Eve Ensler is worried about vaginas. She explains why, and much more, in her one-woman play “The Vagina Monologues.” The play began off-Broadway in the mid-“90s and has gone on to become a cultural phenomenon. It is a favorite among celebrities from Glenn Close to Calista Flockhart, who have lined up to perform it.

Paul Wong
Eve Ensler, author of “The Vagina Monologues.”<br><br>Courtesy of Villard Books

This week, a group of University of Michigan students, along with 250 other students groups across the country, are performing the play as part of the V-day movement: So-called because it honors vaginas, falls on Valentine”s Day, and aims to stop violence against women worldwide.

“The Vagina Monologues” was created out of a series of interviews Ensler conducted with women from all walks of life, about what else? their down-theres. It ranges from hilarious diatribes about tampons to frightening accounts from Bosnian rape-survivors. As Ensler said in a teleconference with college students, “if you”re disassociated from your body it never becomes yours.” Her goal is to get women talking about their most vital organ in order to reconnect with themselves. But Ensler said, “it is essential that men participatethey can gain understanding and even some expertise.”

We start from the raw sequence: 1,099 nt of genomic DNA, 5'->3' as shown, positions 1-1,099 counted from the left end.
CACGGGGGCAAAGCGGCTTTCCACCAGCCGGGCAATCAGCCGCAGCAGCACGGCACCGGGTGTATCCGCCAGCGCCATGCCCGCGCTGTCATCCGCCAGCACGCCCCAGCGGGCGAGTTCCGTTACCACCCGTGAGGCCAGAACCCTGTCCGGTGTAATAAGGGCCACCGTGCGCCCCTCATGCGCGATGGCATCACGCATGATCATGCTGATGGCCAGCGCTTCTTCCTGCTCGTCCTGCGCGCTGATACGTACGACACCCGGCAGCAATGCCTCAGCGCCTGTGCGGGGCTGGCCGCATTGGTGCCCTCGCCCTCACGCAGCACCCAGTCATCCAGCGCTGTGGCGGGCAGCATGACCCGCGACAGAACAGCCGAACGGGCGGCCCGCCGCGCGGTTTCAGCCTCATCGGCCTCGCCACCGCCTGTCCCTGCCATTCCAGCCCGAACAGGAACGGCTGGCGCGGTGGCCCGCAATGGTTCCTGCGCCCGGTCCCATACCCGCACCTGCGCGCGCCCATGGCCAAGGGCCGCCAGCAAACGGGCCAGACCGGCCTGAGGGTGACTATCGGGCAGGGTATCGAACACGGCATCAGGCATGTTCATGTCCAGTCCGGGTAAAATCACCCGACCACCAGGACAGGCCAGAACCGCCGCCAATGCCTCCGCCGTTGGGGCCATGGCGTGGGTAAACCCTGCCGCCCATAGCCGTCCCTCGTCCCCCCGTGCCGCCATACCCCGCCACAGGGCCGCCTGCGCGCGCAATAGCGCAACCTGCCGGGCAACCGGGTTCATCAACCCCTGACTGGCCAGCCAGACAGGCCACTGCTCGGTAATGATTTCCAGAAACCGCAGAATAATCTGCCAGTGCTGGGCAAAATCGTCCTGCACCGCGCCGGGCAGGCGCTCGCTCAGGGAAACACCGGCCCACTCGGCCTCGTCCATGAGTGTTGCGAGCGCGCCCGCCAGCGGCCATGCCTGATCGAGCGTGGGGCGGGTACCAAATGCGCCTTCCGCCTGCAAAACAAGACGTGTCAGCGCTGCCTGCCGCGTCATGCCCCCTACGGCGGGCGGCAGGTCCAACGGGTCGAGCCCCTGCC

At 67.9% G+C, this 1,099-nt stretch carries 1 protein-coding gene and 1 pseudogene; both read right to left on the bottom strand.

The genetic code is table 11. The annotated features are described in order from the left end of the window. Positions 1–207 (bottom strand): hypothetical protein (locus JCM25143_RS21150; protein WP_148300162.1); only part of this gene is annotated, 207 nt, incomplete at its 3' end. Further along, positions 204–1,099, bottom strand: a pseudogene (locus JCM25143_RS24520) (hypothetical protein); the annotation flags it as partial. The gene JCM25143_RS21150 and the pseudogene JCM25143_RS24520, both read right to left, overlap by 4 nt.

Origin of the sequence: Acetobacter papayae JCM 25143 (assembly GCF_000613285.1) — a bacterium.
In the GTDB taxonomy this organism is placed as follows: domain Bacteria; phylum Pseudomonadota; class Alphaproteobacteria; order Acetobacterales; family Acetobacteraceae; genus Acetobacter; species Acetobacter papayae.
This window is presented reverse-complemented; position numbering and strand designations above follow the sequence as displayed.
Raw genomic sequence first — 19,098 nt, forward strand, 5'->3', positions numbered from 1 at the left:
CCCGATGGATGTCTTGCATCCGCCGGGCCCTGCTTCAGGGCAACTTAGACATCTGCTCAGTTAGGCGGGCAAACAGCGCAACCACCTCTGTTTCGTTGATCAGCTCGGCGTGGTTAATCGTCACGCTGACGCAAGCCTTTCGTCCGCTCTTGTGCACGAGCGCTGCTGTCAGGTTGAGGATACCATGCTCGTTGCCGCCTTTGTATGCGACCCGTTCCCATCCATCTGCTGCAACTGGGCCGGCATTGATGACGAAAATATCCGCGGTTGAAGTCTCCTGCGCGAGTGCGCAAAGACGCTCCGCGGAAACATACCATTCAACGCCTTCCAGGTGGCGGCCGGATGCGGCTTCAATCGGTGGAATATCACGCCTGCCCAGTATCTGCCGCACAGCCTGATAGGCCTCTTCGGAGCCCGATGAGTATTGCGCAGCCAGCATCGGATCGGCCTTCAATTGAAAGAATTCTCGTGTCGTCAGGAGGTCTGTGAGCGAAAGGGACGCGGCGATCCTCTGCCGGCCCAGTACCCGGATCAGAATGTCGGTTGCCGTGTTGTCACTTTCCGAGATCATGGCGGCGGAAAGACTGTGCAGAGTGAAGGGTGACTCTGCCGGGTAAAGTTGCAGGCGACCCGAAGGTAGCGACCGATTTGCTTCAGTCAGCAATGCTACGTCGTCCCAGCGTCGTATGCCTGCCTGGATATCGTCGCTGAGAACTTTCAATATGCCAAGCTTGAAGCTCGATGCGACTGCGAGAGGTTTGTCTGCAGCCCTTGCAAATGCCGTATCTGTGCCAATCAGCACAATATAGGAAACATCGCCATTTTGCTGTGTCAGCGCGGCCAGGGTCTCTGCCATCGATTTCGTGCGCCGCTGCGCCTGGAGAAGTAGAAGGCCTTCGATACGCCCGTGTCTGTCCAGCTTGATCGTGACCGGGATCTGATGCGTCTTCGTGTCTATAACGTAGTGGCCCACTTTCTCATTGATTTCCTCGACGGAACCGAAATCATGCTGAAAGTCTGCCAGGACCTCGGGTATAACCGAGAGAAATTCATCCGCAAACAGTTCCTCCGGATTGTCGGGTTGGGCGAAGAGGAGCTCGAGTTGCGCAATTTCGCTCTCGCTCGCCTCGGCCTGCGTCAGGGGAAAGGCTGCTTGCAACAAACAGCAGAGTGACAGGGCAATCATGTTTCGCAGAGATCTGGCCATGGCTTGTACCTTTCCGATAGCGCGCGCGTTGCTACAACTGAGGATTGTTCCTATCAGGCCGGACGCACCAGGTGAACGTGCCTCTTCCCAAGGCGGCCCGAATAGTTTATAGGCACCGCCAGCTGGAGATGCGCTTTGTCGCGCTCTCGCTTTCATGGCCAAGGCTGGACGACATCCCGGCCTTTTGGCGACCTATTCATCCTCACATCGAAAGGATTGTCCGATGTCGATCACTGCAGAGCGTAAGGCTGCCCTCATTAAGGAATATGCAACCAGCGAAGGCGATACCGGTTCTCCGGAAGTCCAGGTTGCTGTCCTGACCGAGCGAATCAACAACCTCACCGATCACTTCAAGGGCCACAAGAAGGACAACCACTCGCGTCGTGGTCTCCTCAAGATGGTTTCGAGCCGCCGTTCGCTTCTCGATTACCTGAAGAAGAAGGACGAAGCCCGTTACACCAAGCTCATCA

The play is entertaining as well as enlightening, and also free, but donations are welcomed. They will go to SAFEhouse (for battered women) and Planned Parenthood. “The Vagina Monologues” is also out in paperback ($12.95). It”s a quick and enjoyable read, and, along with Inga Muscio”s “Cunt,” form a new literary trend to puts words to what was once hush-hush.

For those who want to take part in the V-Day movement, there is a huge rally and performance on the Wednesday at Madison Square Garden in New York City, with Claire Danes, Melissa Etheridge, Queen Latifa, Erica Jong, Marisa Tomei and many others.

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